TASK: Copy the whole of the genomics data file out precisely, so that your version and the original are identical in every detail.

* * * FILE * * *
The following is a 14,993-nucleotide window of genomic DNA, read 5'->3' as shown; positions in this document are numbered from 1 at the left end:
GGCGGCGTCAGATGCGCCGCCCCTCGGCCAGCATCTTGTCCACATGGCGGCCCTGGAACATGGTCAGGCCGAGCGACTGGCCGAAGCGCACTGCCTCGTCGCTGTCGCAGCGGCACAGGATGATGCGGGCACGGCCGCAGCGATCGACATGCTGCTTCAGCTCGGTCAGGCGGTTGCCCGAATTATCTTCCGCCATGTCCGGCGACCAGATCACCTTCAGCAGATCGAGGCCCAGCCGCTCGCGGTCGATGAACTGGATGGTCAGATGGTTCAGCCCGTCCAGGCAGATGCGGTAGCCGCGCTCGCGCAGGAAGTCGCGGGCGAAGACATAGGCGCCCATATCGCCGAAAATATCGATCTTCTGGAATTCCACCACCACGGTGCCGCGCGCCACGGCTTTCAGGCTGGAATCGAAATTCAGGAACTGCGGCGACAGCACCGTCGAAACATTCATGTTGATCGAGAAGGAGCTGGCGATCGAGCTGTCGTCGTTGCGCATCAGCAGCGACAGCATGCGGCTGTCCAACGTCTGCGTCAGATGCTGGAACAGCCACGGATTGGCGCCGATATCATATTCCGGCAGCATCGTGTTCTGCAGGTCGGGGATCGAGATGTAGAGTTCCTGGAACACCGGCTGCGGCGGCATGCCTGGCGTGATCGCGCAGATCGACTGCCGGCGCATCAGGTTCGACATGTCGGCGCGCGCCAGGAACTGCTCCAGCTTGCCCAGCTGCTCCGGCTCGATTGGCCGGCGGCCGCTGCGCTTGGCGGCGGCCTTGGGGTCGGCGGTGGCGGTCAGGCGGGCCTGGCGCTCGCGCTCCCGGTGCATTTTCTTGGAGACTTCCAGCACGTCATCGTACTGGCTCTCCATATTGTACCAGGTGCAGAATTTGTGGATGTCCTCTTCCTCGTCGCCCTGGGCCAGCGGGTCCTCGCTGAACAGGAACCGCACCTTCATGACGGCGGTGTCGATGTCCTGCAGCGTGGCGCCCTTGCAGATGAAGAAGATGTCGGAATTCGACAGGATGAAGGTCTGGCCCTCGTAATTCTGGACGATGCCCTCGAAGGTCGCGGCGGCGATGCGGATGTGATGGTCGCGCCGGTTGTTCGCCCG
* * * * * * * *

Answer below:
The following is a 14,993-nucleotide window of genomic DNA, read 5'->3' as shown; positions in this document are numbered from 1 at the left end:
GGCGGCGTCAGATGCGCCGCCCCTCGGCCAGCATCTTGTCCACATGGCGGCCCTGGAACATGGTCAGGCCGAGCGACTGGCCGAAGCGCACTGCCTCGTCGCTGTCGCAGCGGCACAGGATGATGCGGGCACGGCCGCAGCGATCGACATGCTGCTTCAGCTCGGTCAGGCGGTTGCCCGAATTATCTTCCGCCATGTCCGGCGACCAGATCACCTTCAGCAGATCGAGGCCCAGCCGCTCGCGGTCGATGAACTGGATGGTCAGATGGTTCAGCCCGTCCAGGCAGATGCGGTAGCCGCGCTCGCGCAGGAAGTCGCGGGCGAAGACATAGGCGCCCATATCGCCGAAAATATCGATCTTCTGGAATTCCACCACCACGGTGCCGCGCGCCACGGCTTTCAGGCTGGAATCGAAATTCAGGAACTGCGGCGACAGCACCGTCGAAACATTCATGTTGATCGAGAAGGAGCTGGCGATCGAGCTGTCGTCGTTGCGCATCAGCAGCGACAGCATGCGGCTGTCCAACGTCTGCGTCAGATGCTGGAACAGCCACGGATTGGCGCCGATATCATATTCCGGCAGCATCGTGTTCTGCAGGTCGGGGATCGAGATGTAGAGTTCCTGGAACACCGGCTGCGGCGGCATGCCTGGCGTGATCGCGCAGATCGACTGCCGGCGCATCAGGTTCGACATGTCGGCGCGCGCCAGGAACTGCTCCAGCTTGCCCAGCTGCTCCGGCTCGATTGGCCGGCGGCCGCTGCGCTTGGCGGCGGCCTTGGGGTCGGCGGTGGCGGTCAGGCGGGCCTGGCGCTCGCGCTCCCGGTGCATTTTCTTGGAGACTTCCAGCACGTCATCGTACTGGCTCTCCATATTGTACCAGGTGCAGAATTTGTGGATGTCCTCTTCCTCGTCGCCCTGGGCCAGCGGGTCCTCGCTGAACAGGAACCGCACCTTCATGACGGCGGTGTCGATGTCCTGCAGCGTGGCGCCCTTGCAGATGAAGAAGATGTCGGAATTCGACAGGATGAAGGTCTGGCCCTCGTAATTCTGGACGATGCCCTCGAAGGTCGCGGCGGCGATGCGGATGTGATGGTCGCGCCGGTTGTTCGCCCG